Ah, if only life – and business – were so simple!

Then again, would we want it to be so straightforward, so tick-a-box, so lacking in crinkles, creases and subtleties? At times, I am sure the answer is a resounding yes, but if it were always like this then perfection would surely look a bit bloodless and antiseptic after a while.

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The discipline of internal communication may well seem simple, but this is profoundly deceptive.

It has many challenges, not least of which ‘everyone is a communication expert’, an hypothesis most professional communicators will have come up against.

Despite the fact we comms professionals may have degrees, including post-grad ones, and years of experience, it is the engineers, the MBA-garlanded management warriors and the IT boffins – amongst many others – who think they know best when it comes to communicating to, and engaging with, target audiences.

Whilst this is a situation all communicators come up against, I think it’s particularly prevalent when it comes to internal communication. Part of the reason for this is organisational politics.

The politics of positioning oneself as the most influential or important or prestigious within organisations is inextricably related to internal communication. This manifests itself in who:

  • is being quoted or referred to, and thus who is being favourably positioned within the communication (and by extension, organisation)
  • is directing the nature of the communication being undertaken
  • is authorising the communication to occur.

There need not even be a Machiavellian rationale for the above three points occurring. It can simply be a need for rigour.

On the other hand, business is hardly Sunday afternoon croquet at the family estate. It can be ruthless and it is clearly competitive.

Organisational values? Yeah, I get it. But if there are two or more leaders jockeying for position in a race which has as its rewards recognition, promotion and prestige, I think we need to be pragmatic about these factors and deal with them.

Following are some fundamental human resources-related characteristics to consider when undertaking internal communication. In the future, I’ll discuss other important aspects of internal communication such as influencers and hubs, target audiences, customisation and storytelling.

Role modelling and looking to leadership

You can paraphrase this as leader-led communication. It’s the same principle as parenting. It enacts the walk the talk methodology. You can’t expect employees to undertake their work activities in a manner which is not mirrored by leadership, whether its the CEO or a team leader.

There are perhaps two fundamental aspects of this. The first is behavioural. Communication supports, and is also reflective of, organisational culture. Culture beats communication for importance every time, but you won’t achieve a positive former without a functional latter.

So the first port of call is making sure leaders operate in a way which enacts the values of an organisation, including the imperative tenet of supporting employees both professionally and, to a degree, personally. They need to be building a positive culture.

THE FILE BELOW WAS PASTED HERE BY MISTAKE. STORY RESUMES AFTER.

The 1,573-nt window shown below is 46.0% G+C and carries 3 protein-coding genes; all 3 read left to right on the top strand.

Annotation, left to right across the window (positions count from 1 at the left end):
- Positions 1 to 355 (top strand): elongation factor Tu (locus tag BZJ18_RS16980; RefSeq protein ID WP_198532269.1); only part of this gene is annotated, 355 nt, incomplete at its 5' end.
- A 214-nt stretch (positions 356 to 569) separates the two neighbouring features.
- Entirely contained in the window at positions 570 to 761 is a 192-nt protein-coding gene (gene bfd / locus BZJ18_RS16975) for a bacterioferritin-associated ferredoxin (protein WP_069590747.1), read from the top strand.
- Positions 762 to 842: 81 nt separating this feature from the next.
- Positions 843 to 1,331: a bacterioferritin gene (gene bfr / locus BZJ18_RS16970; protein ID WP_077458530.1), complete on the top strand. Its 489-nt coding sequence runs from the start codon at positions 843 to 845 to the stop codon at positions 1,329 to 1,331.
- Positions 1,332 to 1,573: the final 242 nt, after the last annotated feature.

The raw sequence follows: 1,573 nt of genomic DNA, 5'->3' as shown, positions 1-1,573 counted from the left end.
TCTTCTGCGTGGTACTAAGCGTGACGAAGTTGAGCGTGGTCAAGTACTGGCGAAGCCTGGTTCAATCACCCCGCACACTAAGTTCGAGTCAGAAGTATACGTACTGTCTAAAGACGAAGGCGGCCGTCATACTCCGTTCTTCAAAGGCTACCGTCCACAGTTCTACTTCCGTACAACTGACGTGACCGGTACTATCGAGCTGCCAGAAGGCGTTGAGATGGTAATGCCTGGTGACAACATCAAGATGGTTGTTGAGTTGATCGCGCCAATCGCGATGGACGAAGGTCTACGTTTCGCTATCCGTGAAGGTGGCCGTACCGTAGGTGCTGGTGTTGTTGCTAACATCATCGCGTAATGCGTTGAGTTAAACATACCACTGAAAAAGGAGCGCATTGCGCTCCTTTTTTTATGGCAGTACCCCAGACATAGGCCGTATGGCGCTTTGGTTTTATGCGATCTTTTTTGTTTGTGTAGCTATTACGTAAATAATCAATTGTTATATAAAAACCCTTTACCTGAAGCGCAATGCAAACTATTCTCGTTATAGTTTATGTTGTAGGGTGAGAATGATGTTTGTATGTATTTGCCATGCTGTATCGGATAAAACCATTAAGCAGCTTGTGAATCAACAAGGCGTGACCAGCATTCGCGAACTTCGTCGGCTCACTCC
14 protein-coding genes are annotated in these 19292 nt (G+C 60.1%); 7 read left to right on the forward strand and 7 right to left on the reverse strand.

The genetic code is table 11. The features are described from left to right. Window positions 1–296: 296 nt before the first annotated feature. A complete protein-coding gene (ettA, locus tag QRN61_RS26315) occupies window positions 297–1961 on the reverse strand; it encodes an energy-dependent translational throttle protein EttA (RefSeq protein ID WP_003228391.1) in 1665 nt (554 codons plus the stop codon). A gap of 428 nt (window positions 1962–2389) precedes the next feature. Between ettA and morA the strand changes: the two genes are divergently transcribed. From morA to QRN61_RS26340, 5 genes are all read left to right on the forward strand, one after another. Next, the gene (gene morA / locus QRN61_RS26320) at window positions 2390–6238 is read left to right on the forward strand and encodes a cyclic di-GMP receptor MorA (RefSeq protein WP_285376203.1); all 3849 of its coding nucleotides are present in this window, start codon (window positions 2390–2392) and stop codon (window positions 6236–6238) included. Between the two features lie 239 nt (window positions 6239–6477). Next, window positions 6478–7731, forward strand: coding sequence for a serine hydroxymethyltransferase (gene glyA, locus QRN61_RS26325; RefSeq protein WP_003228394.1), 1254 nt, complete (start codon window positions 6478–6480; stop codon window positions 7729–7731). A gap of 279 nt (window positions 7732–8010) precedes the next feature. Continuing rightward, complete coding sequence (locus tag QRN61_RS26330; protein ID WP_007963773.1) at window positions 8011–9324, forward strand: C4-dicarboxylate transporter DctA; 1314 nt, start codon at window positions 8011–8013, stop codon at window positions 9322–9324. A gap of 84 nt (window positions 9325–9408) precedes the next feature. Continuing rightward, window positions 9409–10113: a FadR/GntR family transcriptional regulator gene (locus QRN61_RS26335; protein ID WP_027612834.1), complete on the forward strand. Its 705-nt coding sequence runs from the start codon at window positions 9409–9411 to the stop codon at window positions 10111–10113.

This is role modelling and it includes the secondary aspect how well the leader communicates with those who report to him and/or are influenced by her.  For instance, is the leader proactive, honest and transparent with communication? Does communication occur frequently? Is it relevant and interesting?

Get these two inter-related dimensions right and it may just be the leader is an inspirational one.

Human resources and corporate communication: power partners

Surely it is common sense that an entity known as human resources will have a serious interest in all things concerned with employees, yet it’s often the case that HR is concerned almost entirely with the transactional nature of hire and fire. Whilst it may talk a grand-sounding talk on culture, in actuality it invests little more than tokenistic effort into the area.

Yet for communication to have any real impact on the internal workings of an organisation and, hence, its external results, it must be aligned with culture. Alone, communication has no hope of impacting positively on culture. It must be part of a more deeply rooted approach, one that is embedded in aspects such as:

  • induction
  • training
  • individual position descriptions and performance evaluations
  • whether employees are promoted or given pay rises
  • leadership.

These aspects are not in the communication function’s remit. Certainly, it can espouse, lobby and influence, but it cannot undertake this activity.

It is only when working in concert with HR can internal communication have any significant effect on organisational outcomes. Whilst this could be said for many of an organisation’s business operations, especially in regard to discrete campaigns or programs whic are targeted at limited, discrete units only of an organisation (e.g. engineering, call centre), there is no internal communication which is not relevant to the manner in which human resources are managed.

Have you worked hand-in-hand with HR in your internal communication work? What did you learn from this partnership and process? Where and how do you think internal communication can make the most positive impact on an organisation?

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Kids football coaching achieves excellence in PR

Basic principles of talent in public relations are that it is not innate, it takes years of deep practice to become excellent and inherent, sustained motivation is vital.  Leadership must praise effort not talent, emphasise that abilities can be transformed through application and challenges are learning opportunities, not threats.